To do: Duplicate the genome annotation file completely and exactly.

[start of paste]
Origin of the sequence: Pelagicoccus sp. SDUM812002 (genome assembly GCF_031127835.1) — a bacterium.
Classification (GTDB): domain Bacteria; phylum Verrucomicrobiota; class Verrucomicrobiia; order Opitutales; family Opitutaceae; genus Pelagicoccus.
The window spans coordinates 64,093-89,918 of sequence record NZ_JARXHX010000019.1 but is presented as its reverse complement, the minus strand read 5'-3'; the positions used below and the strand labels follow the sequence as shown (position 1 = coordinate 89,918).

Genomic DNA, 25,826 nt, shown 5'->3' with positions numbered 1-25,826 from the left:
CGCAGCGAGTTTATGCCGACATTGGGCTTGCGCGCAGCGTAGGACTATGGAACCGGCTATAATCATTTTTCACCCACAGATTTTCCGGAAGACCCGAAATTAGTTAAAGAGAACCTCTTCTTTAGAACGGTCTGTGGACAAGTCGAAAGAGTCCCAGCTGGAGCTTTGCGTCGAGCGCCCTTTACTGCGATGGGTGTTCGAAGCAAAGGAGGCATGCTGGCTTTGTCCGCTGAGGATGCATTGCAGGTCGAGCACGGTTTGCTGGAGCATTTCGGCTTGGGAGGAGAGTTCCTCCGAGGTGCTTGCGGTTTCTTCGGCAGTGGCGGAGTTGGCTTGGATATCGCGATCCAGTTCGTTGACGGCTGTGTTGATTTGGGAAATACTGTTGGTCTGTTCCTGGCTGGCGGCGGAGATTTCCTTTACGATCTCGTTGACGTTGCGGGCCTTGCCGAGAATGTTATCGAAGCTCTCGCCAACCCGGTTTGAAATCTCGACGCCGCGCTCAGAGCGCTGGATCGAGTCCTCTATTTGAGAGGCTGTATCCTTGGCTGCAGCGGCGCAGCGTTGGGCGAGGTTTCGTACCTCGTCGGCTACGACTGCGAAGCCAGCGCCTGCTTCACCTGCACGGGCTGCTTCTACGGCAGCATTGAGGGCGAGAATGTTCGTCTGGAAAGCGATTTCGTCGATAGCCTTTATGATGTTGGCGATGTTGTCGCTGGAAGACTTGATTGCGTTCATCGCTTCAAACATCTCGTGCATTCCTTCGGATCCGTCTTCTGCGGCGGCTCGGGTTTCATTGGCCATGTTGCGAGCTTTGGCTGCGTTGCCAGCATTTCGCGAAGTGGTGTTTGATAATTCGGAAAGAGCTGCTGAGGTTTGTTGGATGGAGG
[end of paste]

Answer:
Origin of the sequence: Pelagicoccus sp. SDUM812002 (genome assembly GCF_031127835.1) — a bacterium.
Classification (GTDB): domain Bacteria; phylum Verrucomicrobiota; class Verrucomicrobiia; order Opitutales; family Opitutaceae; genus Pelagicoccus.
The window spans coordinates 64,093-89,918 of sequence record NZ_JARXHX010000019.1 but is presented as its reverse complement, the minus strand read 5'-3'; the positions used below and the strand labels follow the sequence as shown (position 1 = coordinate 89,918).

Genomic DNA, 25,826 nt, shown 5'->3' with positions numbered 1-25,826 from the left:
CGCAGCGAGTTTATGCCGACATTGGGCTTGCGCGCAGCGTAGGACTATGGAACCGGCTATAATCATTTTTCACCCACAGATTTTCCGGAAGACCCGAAATTAGTTAAAGAGAACCTCTTCTTTAGAACGGTCTGTGGACAAGTCGAAAGAGTCCCAGCTGGAGCTTTGCGTCGAGCGCCCTTTACTGCGATGGGTGTTCGAAGCAAAGGAGGCATGCTGGCTTTGTCCGCTGAGGATGCATTGCAGGTCGAGCACGGTTTGCTGGAGCATTTCGGCTTGGGAGGAGAGTTCCTCCGAGGTGCTTGCGGTTTCTTCGGCAGTGGCGGAGTTGGCTTGGATATCGCGATCCAGTTCGTTGACGGCTGTGTTGATTTGGGAAATACTGTTGGTCTGTTCCTGGCTGGCGGCGGAGATTTCCTTTACGATCTCGTTGACGTTGCGGGCCTTGCCGAGAATGTTATCGAAGCTCTCGCCAACCCGGTTTGAAATCTCGACGCCGCGCTCAGAGCGCTGGATCGAGTCCTCTATTTGAGAGGCTGTATCCTTGGCTGCAGCGGCGCAGCGTTGGGCGAGGTTTCGTACCTCGTCGGCTACGACTGCGAAGCCAGCGCCTGCTTCACCTGCACGGGCTGCTTCTACGGCAGCATTGAGGGCGAGAATGTTCGTCTGGAAAGCGATTTCGTCGATAGCCTTTATGATGTTGGCGATGTTGTCGCTGGAAGACTTGATTGCGTTCATCGCTTCAAACATCTCGTGCATTCCTTCGGATCCGTCTTCTGCGGCGGCTCGGGTTTCATTGGCCATGTTGCGAGCTTTGGCTGCGTTGCCAGCATTTCGCGAAGTGGTGTTTGATAATTCGGAAAGAGCTGCTGAGGTTTGTTGGATGGAGG